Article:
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Why would these two clear on reads behave differently?

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Device: Cyclone IV EP4CE15F17C8N

HDL: Verilog

 

We have a register (status_reg) in our FPGA that we want to clear when we read (IE push data it to SPI buffer). When we read this register, we & it with a bit pattern to clear the desired bits (example A). This has been working as expected, although we don’t know why.

 

We tried to add a second register (error_reg) and clear it upon being read, this time clearing every bit (example B). We even chose to & the register with zeros for consistency with how we handle the other register. However when we did this, the SPI would always read 0, even though the debugger showed us that the register was being set and reset. For some reason, the data is not coming through the SPI. Using different bit patterns did not change the behavior.

 

So why does example A work as expected, and example B does not? Why might the two give different behaviors despite using similar logics? Is there a race between setting and clearing the register?

 

...

output reg [15:0] spi_out,

output reg [15:0] status_reg,

output reg [15:0] error_reg,

...

 

// Example A: works as expected

A:          

begin

spi_out <= status_reg;

status_reg <= (status_reg & 16'b1110000000110001);

end

 

// Example B: spi_out always returns zeros

B:          

begin

spi_out <= error_reg;

error_reg <= (error_reg & 16'b0000000000000000);

end

 

Our concern is that for one register it works and the other it does not. It looks like it could be a timing issue with the clear happening before the data is actually sent out on the SPI bus. We enclosed the two non-blocking statements in a begin/end to make them sequential. And even tested out making them blocking to force the value transfer to the data bus before we clear the bits, but that had no effect either.

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1 Solution
ak6dn
Valued Contributor II
118 Views

Well, that looks basically ok.

I would have to assume that input CS is only valid for a single clock cycle. Correct?

Or if CS is valid for more than one clock cycle then SPI_RD is only valid for one clock cycle.

Otherwise if CS and/or SPI_RD is present for two (or more cycles) the register will be read once, then cleared, then read again with the value zero.

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5 Replies
ak6dn
Valued Contributor II
118 Views

What is the trigger to execute block A vs block B? You don't show it.

 

SPI is a serial bitstream, so it will take some time to shift the data out to it.

Is 'spi_out' also used as the shift register, or is it loaded at some point into the actual SPI shift register.

 

Without having more context it is not possible to determine why you see this behavior.

Taken in isolation, blocks A and B should work, given that each block is just triggered once per observation.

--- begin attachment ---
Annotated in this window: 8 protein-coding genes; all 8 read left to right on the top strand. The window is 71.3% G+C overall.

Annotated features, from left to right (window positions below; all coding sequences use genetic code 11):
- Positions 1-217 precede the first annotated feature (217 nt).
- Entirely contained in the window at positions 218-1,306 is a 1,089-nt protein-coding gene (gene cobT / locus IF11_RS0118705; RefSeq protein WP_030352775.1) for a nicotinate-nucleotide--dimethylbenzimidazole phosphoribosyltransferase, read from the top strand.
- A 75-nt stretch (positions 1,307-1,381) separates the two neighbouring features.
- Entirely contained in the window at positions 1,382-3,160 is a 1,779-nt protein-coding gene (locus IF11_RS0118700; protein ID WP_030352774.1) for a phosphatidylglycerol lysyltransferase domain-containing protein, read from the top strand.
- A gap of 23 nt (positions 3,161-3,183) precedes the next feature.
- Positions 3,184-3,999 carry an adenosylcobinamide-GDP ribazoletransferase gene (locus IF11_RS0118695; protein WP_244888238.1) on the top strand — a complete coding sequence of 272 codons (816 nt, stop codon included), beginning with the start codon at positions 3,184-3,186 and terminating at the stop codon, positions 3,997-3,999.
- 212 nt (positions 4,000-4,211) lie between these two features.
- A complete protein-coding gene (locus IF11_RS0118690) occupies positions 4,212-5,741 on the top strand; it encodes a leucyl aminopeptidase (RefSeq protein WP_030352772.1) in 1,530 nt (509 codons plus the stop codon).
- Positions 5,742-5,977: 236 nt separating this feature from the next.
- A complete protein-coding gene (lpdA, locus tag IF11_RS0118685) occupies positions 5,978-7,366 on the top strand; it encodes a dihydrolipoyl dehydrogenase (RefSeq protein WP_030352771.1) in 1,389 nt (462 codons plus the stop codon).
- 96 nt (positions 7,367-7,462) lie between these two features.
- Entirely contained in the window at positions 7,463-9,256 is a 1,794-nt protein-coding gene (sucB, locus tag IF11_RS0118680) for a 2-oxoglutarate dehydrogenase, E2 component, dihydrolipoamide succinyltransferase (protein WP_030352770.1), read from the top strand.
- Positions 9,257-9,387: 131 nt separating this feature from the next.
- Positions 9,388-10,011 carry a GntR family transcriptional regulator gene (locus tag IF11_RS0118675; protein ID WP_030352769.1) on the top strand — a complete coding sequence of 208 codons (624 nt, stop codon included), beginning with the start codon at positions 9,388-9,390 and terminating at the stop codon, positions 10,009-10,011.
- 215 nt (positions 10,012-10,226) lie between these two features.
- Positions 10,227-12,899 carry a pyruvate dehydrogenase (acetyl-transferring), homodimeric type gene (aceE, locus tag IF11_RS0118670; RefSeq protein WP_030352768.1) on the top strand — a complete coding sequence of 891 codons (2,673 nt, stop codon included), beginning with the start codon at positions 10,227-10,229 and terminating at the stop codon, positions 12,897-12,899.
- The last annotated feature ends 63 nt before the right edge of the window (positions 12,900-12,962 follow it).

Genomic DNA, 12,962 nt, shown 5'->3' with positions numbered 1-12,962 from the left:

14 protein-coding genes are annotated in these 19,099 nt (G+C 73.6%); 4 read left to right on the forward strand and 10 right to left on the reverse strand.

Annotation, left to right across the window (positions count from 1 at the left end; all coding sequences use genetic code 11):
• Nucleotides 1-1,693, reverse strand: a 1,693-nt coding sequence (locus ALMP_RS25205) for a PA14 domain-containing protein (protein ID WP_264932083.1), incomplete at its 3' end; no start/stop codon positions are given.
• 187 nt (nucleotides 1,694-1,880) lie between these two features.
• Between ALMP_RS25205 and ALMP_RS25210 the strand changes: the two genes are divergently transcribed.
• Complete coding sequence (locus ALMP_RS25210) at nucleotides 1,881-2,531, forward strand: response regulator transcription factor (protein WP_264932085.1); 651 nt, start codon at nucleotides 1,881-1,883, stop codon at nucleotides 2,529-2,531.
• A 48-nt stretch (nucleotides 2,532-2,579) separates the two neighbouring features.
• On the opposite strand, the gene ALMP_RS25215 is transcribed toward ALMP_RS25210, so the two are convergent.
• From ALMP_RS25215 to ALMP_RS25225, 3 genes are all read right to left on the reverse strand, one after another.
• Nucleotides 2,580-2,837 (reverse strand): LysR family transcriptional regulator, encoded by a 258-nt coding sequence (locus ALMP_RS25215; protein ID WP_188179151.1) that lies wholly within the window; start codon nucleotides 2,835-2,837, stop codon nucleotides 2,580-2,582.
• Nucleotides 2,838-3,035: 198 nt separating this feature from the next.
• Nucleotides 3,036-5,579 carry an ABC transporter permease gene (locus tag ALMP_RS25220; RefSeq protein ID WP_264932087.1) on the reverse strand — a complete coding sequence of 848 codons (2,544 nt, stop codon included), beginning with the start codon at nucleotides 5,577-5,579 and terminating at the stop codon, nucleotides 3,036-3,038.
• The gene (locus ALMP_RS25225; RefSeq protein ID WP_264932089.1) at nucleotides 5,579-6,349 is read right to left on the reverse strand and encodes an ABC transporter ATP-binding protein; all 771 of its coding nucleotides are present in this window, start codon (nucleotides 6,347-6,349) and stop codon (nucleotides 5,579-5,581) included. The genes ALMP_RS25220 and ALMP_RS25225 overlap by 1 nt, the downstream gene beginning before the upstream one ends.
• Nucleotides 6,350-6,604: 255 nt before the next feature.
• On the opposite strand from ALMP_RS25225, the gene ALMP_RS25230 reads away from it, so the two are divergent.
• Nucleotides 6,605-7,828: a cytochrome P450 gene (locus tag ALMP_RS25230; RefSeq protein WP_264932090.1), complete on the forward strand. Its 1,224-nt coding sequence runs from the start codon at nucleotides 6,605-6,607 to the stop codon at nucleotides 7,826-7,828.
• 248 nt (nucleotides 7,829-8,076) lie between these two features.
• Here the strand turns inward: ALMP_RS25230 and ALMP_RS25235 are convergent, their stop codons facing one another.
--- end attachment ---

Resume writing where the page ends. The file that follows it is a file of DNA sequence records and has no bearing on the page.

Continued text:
118 Views

The clear-on-read blocks are driven by the 100MHz FPGA clock, and are triggered when the cs and the spi_rd flag are set. The switch case selects which register is read(and cleared), based on the address value (adr) received over SPI.

 

always @(posedge clk)

begin

if (cs==1) begin 

if (spi_rd==1) begin

case (adr)

0: begin

spi_out <= status_reg;

status_reg <= (status_reg & 16'b1110000000110001);

end

1: begin

spi_out <= error_reg;

error_reg <= (error_reg & 16'b0000000000000000);

end

endcase

end

end

//data is loaded into status_reg and error_reg here

end  

 

The spi_out register is loaded into the actual shift register before being transmitted. We are using Altera's SPI IP and have had no problems with it thus far.

 

ak6dn
Valued Contributor II
119 Views

Well, that looks basically ok.

I would have to assume that input CS is only valid for a single clock cycle. Correct?

Or if CS is valid for more than one clock cycle then SPI_RD is only valid for one clock cycle.

Otherwise if CS and/or SPI_RD is present for two (or more cycles) the register will be read once, then cleared, then read again with the value zero.

View solution in original post

118 Views

So it looks like SPI_RD was high for too many cycles, and the data were being read, then cleared, then read again like you described.

We added logic to only clear status_reg after the register had been read by the SPI.

To do this, we separated the two operations into two SPI commands.

Since status_reg is continuously updated, we added status_temp to preserve any new statuses that come in during the time after we read the status_reg but before we clear it.

 

//during read

begin data_out <= status_reg[15:0]; status_temp[15:0] <= status_reg[15:0]; end

 

//after read

status_reg <= (status_reg[15:0] ^ status_temp[15:0])|(status_reg[15:0] & 16'b1110000000110001);

 

Thanks for your help!

ak6dn
Valued Contributor II
118 Views

I have come across this kind of problem before.

The way I handled it was to basically design a 'positive edge' detector to qualify the use of the signal, so that it is only qualified the first clock period it goes high.

 

So, register the signal to delay it one clock: always @(posedge clk) csd1 <= cs;

then whenever you use cs later, use: cs & ~csd1 instead.

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